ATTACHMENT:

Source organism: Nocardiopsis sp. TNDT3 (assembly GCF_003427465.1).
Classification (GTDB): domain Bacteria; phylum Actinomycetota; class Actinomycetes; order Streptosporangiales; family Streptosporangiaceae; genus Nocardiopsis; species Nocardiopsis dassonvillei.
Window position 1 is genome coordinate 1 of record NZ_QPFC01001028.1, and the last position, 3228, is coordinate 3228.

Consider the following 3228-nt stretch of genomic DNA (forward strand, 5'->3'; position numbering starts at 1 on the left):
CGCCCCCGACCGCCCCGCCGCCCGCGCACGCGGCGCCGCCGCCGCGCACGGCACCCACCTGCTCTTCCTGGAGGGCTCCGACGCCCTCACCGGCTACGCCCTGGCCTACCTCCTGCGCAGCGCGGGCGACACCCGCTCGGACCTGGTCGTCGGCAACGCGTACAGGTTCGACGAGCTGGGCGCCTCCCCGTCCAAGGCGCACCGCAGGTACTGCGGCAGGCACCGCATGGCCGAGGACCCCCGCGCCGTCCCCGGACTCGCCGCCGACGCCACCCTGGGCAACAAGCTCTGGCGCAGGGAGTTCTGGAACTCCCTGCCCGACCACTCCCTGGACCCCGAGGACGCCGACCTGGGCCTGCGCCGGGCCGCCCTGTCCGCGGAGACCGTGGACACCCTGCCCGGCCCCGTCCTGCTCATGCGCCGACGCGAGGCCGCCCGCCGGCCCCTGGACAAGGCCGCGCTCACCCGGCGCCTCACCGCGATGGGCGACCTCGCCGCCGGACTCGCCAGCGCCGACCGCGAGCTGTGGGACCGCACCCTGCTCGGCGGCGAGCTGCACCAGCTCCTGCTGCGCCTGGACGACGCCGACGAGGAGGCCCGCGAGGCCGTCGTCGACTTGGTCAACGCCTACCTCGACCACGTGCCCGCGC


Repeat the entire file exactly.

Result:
Source organism: Nocardiopsis sp. TNDT3 (assembly GCF_003427465.1).
Classification (GTDB): domain Bacteria; phylum Actinomycetota; class Actinomycetes; order Streptosporangiales; family Streptosporangiaceae; genus Nocardiopsis; species Nocardiopsis dassonvillei.
Window position 1 is genome coordinate 1 of record NZ_QPFC01001028.1, and the last position, 3228, is coordinate 3228.

Consider the following 3228-nt stretch of genomic DNA (forward strand, 5'->3'; position numbering starts at 1 on the left):
CGCCCCCGACCGCCCCGCCGCCCGCGCACGCGGCGCCGCCGCCGCGCACGGCACCCACCTGCTCTTCCTGGAGGGCTCCGACGCCCTCACCGGCTACGCCCTGGCCTACCTCCTGCGCAGCGCGGGCGACACCCGCTCGGACCTGGTCGTCGGCAACGCGTACAGGTTCGACGAGCTGGGCGCCTCCCCGTCCAAGGCGCACCGCAGGTACTGCGGCAGGCACCGCATGGCCGAGGACCCCCGCGCCGTCCCCGGACTCGCCGCCGACGCCACCCTGGGCAACAAGCTCTGGCGCAGGGAGTTCTGGAACTCCCTGCCCGACCACTCCCTGGACCCCGAGGACGCCGACCTGGGCCTGCGCCGGGCCGCCCTGTCCGCGGAGACCGTGGACACCCTGCCCGGCCCCGTCCTGCTCATGCGCCGACGCGAGGCCGCCCGCCGGCCCCTGGACAAGGCCGCGCTCACCCGGCGCCTCACCGCGATGGGCGACCTCGCCGCCGGACTCGCCAGCGCCGACCGCGAGCTGTGGGACCGCACCCTGCTCGGCGGCGAGCTGCACCAGCTCCTGCTGCGCCTGGACGACGCCGACGAGGAGGCCCGCGAGGCCGTCGTCGACTTGGTCAACGCCTACCTCGACCACGTGCCCGCGC